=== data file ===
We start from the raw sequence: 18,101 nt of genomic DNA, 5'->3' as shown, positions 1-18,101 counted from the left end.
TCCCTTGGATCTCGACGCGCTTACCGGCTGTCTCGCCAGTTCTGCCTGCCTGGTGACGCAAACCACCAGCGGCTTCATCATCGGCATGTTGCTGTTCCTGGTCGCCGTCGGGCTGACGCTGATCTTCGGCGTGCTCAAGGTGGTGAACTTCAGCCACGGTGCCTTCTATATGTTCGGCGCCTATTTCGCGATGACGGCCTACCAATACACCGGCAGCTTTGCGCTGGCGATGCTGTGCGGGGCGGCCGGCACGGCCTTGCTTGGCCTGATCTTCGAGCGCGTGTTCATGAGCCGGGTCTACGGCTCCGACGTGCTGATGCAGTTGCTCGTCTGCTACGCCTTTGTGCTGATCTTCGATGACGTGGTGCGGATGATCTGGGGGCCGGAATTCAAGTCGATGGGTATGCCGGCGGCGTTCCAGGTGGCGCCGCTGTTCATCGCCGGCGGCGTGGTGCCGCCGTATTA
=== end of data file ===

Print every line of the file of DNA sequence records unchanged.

We start from the raw sequence: 18,101 nt of genomic DNA, 5'->3' as shown, positions 1-18,101 counted from the left end.
TCCCTTGGATCTCGACGCGCTTACCGGCTGTCTCGCCAGTTCTGCCTGCCTGGTGACGCAAACCACCAGCGGCTTCATCATCGGCATGTTGCTGTTCCTGGTCGCCGTCGGGCTGACGCTGATCTTCGGCGTGCTCAAGGTGGTGAACTTCAGCCACGGTGCCTTCTATATGTTCGGCGCCTATTTCGCGATGACGGCCTACCAATACACCGGCAGCTTTGCGCTGGCGATGCTGTGCGGGGCGGCCGGCACGGCCTTGCTTGGCCTGATCTTCGAGCGCGTGTTCATGAGCCGGGTCTACGGCTCCGACGTGCTGATGCAGTTGCTCGTCTGCTACGCCTTTGTGCTGATCTTCGATGACGTGGTGCGGATGATCTGGGGGCCGGAATTCAAGTCGATGGGTATGCCGGCGGCGTTCCAGGTGGCGCCGCTGTTCATCGCCGGCGGCGTGGTGCCGCCGTATTA